Where Can I Find Cheap Golf Gloves?

By Bill Herrfeldt

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It seems that just as you break in a golf glove, you wear a hole in one of the fingers or it becomes hard because it was in the rain, and you have to buy a new one. It can be an expensive purchase, because you can spend $25 or more for a glove even though you know it won't last very long. Outside of golf balls, golf gloves can be the most expensive recurring purchase you make for the game. But there are ways for you to pay much less for your golf gloves without sacrificing quality.

Pro Shop

Like so many other products, manufacturers promote new models every year, and golf gloves are no exception. To make room for new inventory, pro shops often put last year's golf gloves on sale, reducing the cost by as much as 50 percent. Find out if and when your pro shop intends to have such a sale and then stock up for the next season.

Sporting Goods Stores

To generate traffic during slow periods and make room for new gloves, such stores as Sports Authority and Dick's will sell gloves at deep discounts. Also, national chains often receive incentives from manufacturers to reduce the price on the latest models. Watch your local newspaper for advertisements announcing such reductions.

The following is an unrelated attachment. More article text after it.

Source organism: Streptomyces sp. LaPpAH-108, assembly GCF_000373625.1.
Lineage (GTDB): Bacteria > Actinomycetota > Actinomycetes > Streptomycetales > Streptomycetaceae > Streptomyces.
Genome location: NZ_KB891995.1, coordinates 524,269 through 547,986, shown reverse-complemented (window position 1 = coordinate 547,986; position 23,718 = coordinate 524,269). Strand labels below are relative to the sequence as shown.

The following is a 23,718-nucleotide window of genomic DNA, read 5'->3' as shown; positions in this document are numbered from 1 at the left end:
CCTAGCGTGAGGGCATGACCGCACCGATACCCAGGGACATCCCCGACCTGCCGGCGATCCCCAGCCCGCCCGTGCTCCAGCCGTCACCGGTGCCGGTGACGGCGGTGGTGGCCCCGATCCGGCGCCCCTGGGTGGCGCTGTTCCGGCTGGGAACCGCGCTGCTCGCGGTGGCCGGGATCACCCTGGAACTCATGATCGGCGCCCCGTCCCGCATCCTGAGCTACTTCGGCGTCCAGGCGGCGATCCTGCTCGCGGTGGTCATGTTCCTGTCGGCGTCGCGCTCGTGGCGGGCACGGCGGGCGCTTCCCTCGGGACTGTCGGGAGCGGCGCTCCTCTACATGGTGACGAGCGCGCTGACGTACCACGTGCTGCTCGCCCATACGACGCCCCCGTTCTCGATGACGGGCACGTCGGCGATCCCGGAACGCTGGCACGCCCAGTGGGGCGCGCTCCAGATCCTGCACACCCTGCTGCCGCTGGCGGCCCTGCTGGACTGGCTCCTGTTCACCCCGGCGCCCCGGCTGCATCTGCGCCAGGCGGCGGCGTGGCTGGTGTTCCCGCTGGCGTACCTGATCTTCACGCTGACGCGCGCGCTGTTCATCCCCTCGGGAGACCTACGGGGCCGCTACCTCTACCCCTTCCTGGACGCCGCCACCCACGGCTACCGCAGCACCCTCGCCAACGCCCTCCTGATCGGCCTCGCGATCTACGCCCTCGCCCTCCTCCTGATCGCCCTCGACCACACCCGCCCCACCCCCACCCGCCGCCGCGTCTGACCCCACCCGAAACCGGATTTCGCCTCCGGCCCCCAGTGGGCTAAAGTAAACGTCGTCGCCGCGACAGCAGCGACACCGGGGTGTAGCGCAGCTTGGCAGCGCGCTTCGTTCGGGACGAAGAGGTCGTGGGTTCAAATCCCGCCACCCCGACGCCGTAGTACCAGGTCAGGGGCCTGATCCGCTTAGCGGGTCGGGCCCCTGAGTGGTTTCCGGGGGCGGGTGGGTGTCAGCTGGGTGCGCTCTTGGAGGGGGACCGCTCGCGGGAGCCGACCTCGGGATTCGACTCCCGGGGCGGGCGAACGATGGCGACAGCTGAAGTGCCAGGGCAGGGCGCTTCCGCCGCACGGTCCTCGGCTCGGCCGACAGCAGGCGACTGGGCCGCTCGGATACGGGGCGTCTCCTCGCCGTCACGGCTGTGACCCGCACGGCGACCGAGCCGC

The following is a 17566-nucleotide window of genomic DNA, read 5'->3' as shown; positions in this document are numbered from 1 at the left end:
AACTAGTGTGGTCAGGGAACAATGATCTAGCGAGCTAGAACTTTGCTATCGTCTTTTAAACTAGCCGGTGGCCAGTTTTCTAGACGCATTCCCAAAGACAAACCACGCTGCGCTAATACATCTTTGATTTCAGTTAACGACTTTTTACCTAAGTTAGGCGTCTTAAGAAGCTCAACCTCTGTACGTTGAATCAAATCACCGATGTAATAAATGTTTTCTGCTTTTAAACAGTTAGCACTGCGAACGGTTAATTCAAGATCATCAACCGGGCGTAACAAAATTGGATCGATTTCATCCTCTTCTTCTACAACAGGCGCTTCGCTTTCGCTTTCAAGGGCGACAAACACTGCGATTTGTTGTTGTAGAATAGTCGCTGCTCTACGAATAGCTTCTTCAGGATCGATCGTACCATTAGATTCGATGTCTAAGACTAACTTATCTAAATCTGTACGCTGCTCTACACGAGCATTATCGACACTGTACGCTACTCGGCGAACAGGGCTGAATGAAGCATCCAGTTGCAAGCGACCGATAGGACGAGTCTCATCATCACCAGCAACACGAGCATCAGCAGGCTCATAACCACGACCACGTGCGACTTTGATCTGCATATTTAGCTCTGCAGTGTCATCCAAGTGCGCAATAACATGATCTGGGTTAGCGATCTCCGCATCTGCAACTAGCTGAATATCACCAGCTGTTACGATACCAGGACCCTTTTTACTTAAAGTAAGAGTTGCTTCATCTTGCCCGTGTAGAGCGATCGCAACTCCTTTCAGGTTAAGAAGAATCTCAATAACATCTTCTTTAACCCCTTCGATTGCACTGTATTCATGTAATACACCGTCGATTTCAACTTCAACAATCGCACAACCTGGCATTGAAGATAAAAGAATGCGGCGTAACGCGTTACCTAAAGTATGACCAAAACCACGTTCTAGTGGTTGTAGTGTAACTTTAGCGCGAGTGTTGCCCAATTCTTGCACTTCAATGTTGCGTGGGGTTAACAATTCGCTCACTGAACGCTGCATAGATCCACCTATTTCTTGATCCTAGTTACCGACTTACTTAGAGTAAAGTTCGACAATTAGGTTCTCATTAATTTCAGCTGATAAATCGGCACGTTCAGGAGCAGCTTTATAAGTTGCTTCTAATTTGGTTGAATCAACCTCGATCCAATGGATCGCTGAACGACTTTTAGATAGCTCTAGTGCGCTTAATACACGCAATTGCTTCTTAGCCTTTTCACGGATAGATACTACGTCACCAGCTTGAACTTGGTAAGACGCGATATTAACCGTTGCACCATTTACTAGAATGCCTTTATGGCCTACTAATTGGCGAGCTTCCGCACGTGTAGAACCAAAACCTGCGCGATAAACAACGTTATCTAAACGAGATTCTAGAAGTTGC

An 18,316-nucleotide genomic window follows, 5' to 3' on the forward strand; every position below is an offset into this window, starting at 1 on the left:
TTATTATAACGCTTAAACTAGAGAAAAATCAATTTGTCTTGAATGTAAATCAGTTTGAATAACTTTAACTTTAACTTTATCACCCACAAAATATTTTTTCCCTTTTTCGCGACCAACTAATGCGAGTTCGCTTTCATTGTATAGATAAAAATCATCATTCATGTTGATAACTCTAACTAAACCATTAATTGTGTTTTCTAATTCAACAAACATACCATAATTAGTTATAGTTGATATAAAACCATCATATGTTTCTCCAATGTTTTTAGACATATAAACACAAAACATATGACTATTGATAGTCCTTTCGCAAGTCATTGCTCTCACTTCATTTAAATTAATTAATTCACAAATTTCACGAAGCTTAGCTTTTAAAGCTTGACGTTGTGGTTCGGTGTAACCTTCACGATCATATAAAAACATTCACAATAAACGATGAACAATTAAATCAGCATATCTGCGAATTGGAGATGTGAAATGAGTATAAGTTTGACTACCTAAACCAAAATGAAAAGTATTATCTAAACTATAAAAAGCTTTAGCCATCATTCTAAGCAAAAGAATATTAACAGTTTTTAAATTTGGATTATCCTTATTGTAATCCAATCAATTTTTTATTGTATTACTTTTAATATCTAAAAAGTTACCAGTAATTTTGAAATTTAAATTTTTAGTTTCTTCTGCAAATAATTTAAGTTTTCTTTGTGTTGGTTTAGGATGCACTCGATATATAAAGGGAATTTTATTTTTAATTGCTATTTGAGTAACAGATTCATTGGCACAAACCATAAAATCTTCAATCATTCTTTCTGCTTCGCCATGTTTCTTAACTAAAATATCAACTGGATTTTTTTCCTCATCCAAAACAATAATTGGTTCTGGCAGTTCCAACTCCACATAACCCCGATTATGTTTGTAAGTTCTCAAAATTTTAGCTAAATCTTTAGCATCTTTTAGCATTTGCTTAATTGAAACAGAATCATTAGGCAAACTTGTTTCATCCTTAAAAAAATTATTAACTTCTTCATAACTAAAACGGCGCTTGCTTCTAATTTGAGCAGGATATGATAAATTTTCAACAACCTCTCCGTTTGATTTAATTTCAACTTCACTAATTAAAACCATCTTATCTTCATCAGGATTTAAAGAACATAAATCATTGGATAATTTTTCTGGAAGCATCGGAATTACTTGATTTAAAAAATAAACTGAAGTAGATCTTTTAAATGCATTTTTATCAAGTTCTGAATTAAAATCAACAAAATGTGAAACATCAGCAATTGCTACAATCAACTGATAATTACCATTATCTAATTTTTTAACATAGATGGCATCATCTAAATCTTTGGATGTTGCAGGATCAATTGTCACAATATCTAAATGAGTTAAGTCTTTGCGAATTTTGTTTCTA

Through your favorite search engine, you'll find plenty of websites that sell golf gloves far below retail prices. To increase sales of slow-moving inventory, they often offer gloves at even low prices.

Auction Websites

At any given time, a large selection of new golf gloves are for sale on websites such as eBay and uBid at prices substantially below retail. And you can buy used golf gloves for even less. The prices are very attractive, but make sure you're buying from a reputable retailer who will accept returns. Also be careful that you don't get what you pay for; some of these golf gloves may be unfamiliar brands.

About the Author

Bill Herrfeldt specializes in finance, sports and the needs of retiring people, and has been published in the national edition of "Erickson Tribune," the "Washington Post" and the "Arizona Republic." He graduated from the University of Louisville.